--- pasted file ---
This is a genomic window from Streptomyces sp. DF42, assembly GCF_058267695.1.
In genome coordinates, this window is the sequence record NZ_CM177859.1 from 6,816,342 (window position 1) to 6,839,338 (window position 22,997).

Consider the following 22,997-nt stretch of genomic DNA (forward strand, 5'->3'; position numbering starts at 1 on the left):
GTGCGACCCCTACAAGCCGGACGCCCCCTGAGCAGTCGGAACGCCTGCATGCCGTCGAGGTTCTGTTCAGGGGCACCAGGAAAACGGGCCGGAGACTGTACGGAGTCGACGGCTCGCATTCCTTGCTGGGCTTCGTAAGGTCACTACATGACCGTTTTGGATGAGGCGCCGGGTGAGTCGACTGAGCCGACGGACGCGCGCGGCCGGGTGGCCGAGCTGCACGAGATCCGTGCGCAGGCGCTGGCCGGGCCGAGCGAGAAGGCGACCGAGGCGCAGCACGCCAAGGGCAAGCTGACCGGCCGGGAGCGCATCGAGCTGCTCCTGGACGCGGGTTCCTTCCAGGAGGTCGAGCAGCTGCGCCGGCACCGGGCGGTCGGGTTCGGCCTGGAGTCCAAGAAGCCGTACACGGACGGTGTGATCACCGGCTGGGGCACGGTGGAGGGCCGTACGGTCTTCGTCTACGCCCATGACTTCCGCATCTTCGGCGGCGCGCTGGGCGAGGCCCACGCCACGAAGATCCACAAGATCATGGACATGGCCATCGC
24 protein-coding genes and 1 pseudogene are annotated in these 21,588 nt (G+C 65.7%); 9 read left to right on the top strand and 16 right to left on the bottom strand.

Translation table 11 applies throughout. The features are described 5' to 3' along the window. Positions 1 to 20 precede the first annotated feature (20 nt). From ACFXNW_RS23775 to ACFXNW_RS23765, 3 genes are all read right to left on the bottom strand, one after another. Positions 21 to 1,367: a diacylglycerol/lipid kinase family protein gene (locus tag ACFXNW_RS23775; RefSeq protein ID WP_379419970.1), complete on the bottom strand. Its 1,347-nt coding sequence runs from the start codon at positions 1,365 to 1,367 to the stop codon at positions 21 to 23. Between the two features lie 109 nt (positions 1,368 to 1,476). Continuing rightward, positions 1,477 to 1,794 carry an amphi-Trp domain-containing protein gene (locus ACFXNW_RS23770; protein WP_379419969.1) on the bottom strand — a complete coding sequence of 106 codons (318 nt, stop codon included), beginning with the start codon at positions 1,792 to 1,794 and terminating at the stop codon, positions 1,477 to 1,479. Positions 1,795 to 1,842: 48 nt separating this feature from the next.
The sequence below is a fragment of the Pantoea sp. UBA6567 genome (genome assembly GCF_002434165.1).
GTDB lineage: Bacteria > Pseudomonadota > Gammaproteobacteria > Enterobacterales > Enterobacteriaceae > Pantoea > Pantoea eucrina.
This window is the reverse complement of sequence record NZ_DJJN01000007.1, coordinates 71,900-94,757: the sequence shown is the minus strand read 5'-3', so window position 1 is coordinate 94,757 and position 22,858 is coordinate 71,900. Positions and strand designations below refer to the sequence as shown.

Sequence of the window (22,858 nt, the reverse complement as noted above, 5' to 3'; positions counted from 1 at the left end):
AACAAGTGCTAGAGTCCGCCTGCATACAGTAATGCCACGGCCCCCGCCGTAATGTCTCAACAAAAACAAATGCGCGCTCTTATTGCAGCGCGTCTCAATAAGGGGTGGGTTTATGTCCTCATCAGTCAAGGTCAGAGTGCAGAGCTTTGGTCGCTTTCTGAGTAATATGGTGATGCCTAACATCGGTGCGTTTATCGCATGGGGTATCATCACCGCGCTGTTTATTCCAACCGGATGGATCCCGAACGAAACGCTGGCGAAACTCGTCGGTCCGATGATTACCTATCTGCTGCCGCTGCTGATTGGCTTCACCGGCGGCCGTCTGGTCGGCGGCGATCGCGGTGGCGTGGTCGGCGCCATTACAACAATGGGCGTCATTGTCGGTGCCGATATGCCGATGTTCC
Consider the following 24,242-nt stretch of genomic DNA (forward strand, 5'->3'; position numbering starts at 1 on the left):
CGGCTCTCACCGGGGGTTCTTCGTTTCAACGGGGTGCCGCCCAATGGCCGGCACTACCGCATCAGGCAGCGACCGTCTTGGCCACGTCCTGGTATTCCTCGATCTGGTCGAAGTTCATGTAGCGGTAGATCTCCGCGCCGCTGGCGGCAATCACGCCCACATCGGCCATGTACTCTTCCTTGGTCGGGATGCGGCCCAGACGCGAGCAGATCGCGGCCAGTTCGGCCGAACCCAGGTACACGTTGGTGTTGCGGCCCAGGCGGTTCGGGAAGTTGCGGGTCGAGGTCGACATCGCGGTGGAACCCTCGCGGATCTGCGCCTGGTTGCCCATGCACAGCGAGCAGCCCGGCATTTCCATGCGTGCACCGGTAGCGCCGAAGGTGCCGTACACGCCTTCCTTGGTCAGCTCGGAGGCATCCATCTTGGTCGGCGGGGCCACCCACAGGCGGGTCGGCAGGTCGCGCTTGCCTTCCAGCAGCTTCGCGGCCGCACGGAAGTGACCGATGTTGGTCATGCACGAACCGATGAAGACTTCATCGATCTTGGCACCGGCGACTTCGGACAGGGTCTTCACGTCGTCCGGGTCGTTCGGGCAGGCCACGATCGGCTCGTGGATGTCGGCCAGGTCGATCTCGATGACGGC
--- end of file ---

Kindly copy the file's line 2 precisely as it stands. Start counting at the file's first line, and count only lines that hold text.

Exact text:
In genome coordinates, this window is the sequence record NZ_CM177859.1 from 6,816,342 (window position 1) to 6,839,338 (window position 22,997).